BRASILIA (Reuters) - U.S. Secretary of State Mike Pompeo discussed Venezuela with the foreign minister of Brazil's new right-wing government on Wednesday, in the context of what he termed a joint front against authoritarian regimes in Latin America.
Speaking to reporters after meeting with Brazil's new Foreign Minister Ernesto Araujo, Pompeo named Venezuela, Cuba and Nicaragua as countries that do not have shared democratic values.
"We have an opportunity to work alongside each other against authoritarian regimes," he said of the United States and Brazil, a day after the inauguration of far-right Brazilian President Jair Bolsonaro.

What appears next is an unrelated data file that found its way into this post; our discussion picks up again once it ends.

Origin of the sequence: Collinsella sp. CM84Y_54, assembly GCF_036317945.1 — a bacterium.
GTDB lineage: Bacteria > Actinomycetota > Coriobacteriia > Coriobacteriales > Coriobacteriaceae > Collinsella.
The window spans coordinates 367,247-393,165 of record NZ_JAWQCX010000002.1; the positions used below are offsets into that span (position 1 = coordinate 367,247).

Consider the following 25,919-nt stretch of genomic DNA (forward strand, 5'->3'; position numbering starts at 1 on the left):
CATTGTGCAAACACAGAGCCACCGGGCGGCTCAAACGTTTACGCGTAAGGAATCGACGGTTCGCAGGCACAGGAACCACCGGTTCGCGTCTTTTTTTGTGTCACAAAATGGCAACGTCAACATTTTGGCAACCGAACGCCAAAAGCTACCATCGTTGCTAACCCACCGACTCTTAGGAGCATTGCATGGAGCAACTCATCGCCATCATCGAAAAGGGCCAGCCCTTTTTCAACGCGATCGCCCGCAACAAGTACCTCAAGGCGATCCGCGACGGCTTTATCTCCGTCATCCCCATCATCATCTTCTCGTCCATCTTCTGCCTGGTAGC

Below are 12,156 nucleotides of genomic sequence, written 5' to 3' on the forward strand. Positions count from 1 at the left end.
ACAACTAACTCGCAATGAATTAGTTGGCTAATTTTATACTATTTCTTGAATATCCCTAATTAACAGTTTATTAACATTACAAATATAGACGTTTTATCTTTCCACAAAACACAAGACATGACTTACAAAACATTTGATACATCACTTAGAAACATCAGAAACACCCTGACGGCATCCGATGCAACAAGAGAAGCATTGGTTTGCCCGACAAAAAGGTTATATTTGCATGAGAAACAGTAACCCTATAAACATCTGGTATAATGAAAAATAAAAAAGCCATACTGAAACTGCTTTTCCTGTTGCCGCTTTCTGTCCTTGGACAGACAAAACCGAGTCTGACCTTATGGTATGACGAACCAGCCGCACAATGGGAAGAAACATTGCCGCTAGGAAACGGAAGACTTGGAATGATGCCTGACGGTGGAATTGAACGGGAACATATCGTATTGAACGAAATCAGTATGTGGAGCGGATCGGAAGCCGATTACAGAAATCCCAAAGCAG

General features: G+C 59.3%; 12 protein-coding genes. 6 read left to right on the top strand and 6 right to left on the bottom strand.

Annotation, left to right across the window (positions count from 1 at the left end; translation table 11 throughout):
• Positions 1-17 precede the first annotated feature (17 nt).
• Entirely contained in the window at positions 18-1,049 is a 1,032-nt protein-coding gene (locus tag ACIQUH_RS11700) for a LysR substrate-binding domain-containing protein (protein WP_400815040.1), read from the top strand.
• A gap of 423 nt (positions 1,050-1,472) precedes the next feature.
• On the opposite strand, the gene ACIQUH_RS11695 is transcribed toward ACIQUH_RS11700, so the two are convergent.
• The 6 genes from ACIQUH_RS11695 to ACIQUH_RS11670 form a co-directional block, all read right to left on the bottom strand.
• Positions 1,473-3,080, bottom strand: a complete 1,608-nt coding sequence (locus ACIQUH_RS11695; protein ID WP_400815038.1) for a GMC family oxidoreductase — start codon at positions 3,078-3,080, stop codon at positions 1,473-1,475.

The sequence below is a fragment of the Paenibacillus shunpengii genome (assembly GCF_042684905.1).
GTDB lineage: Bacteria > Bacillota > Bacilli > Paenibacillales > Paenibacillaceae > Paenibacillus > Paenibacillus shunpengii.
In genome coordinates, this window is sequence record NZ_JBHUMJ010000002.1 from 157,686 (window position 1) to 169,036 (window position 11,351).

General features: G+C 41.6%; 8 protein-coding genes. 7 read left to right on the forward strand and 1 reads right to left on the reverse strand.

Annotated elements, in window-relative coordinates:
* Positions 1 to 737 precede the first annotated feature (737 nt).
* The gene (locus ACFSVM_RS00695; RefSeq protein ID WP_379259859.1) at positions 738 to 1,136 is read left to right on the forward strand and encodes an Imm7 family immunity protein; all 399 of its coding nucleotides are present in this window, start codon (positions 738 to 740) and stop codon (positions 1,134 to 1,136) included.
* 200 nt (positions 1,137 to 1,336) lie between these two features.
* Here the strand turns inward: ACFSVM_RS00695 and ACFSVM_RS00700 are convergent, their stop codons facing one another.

In response, Venezuela's foreign ministry said in a statement it "categorically rejected" Pompeo's "interventionist attitude," accusing him of seeking to rally support among Latin American countries for "forcible regime change" in Venezuela.
More than three million Venezuelans have fled hyperinflation and shortages of food and medicine in the OPEC nation, with most of them having left since 2015, according to the United Nations. Nearby South American countries like Brazil and Colombia have received the bulk of the migrants.
The United States has placed sanctions on Venezuela's debt and on some officials in socialist President Nicolas Maduro's government, which it accuses of corruption and human rights violations. Maduro frequently blames a U.S.-led "economic war" for the country's woes.
(Reporting by Mary Milliken and Anthony Boadle; Additional reporting by Luc Cohen; Editing by Daniel Flynn and Bernadette Baum)